Quantum mechanics and eastern ideas
Niels Henrik David Bohr is known to be the father of quantum mechanics (quantum heory).
He took a leading role in forming quantum mechanics and is famous for arguing heatedly with Einstein.
(The picture of Bohr and Einstein)
Einstein trusted firmly that there is objectivity beyond human consciousness in natural providence, and would not be convinced of Bohr's theory "physical systems generally do not have definite properties prior to being observed".
Consequently Einstein lost his argument with Bohr.
Later on through various demonstration experiments Bohr's theory have been proven right.
Just for the record, theoretical physicist David Bohm from London University (in right bottom picture) commented
"I would suggest we consider both Bohr and Einstein's claims. Of course, something must be sacrificed in that case. The ultimate sacrifice would be the relativity theory. "
He implied that the relativity theory would be put on the review later.
Einstein as you know is a genius physicist representing the 20th century and he commented that "I have been thinking about quantum mechanics over 100 times more than relativity theory".
Even he could not truly understand or accept the quantum theoretical world.
Why was it so hard for him to acknowledge this theory?
This was because quantum mechanics was extremely far from classical physics stemmed from Newtonian dynamics.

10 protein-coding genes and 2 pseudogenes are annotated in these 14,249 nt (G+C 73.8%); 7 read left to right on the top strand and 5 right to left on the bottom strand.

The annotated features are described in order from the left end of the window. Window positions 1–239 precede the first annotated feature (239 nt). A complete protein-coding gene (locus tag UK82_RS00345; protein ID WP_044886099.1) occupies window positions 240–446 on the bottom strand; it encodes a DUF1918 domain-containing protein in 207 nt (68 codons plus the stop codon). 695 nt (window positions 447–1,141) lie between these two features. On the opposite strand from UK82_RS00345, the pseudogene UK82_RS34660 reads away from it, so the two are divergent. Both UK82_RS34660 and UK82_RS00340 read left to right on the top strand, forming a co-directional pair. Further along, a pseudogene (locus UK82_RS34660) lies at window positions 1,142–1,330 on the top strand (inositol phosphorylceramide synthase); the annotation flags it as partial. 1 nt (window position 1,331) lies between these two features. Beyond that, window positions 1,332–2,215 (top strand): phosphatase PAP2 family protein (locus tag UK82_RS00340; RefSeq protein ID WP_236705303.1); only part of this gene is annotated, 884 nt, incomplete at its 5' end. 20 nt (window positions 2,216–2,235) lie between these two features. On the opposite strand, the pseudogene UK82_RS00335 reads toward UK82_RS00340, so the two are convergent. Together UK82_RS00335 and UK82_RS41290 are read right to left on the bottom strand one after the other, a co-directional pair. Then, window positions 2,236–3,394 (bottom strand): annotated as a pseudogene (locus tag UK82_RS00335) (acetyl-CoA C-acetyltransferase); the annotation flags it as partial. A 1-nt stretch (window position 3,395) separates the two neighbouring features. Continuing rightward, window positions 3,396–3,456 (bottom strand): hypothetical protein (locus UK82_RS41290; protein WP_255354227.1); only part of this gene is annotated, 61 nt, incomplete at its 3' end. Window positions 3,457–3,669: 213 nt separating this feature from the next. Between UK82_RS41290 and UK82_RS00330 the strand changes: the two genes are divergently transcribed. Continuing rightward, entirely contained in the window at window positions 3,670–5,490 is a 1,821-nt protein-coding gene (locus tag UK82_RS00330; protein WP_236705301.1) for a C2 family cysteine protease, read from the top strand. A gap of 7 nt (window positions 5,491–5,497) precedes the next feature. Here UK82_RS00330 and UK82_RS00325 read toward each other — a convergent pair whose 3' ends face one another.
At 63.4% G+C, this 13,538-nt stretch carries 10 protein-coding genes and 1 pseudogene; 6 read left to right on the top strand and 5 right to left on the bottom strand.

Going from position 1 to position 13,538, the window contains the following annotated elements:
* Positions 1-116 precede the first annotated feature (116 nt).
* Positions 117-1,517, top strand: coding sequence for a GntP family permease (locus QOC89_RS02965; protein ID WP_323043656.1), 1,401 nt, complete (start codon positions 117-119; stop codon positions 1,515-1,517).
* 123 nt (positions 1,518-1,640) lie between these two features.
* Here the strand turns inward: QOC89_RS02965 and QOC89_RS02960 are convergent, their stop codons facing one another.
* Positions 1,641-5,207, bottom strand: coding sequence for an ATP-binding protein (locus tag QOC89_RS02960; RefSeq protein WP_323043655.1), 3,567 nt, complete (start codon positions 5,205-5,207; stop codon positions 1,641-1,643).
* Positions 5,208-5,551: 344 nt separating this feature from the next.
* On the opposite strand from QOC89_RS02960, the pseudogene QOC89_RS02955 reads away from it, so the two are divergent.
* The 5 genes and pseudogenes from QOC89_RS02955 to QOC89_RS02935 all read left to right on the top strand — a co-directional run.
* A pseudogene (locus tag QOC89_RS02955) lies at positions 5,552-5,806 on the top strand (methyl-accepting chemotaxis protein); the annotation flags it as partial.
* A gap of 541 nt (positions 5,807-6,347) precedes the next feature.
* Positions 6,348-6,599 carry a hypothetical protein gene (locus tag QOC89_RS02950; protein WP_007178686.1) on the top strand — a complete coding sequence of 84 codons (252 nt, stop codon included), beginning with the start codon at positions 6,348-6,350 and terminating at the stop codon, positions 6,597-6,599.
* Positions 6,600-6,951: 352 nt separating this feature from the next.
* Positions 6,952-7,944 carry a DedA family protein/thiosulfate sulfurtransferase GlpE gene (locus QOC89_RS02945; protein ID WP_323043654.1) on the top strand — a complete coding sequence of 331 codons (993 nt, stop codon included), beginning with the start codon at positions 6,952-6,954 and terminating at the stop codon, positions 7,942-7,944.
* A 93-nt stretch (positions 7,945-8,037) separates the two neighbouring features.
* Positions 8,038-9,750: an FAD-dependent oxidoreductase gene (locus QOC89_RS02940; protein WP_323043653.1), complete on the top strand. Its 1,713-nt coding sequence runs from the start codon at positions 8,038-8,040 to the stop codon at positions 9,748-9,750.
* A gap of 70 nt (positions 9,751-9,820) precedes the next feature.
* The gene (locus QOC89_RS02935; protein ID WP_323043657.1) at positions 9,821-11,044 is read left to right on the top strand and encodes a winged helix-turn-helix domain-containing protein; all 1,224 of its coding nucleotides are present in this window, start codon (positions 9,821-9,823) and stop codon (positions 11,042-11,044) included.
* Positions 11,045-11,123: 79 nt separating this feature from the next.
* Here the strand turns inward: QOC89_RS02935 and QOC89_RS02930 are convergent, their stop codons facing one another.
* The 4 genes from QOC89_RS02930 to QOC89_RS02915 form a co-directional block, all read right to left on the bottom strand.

Isaac Newton is known to all for being one of the great geniuses with discovery of law of gravitation and the patriarch of classical physics.
The fundamental concept beneath Newtonian dynamics is that "law of nature and human being exist separately".
Put plainly, "laws of physics has no relations with human consciousness and functions independently",
Some would say "Pythagorean theorem does not change depending on the involvement of human consciousness, does it?"
This does sound legitimate, doesn't it.
However there was someone who objected to Newton furiously.
At this era of Newton, there was no quantum mechanics (quantum theory) whatsoever.
The man who objected was Goethe - the great literary figure from Germany.
Goethe is famous as a novelist and poet, but in fact he was also a natural scientist.
He strongly opposed the idea of separating human beings from nature.
As a natural scientist, he believed that the "nature's true existence appears only when observed by human".
Goethe seemed to have captured by intuition that phenomenons are influenced by the consciousness of the observer.
He also said that the nature cut in pieces for experiments or converted into numbers do not represent the true nature.
He also pointed out something critical which would be linked to Eastern Ideas and quantum mechanics (theory).
Something other scientists at the time ignored.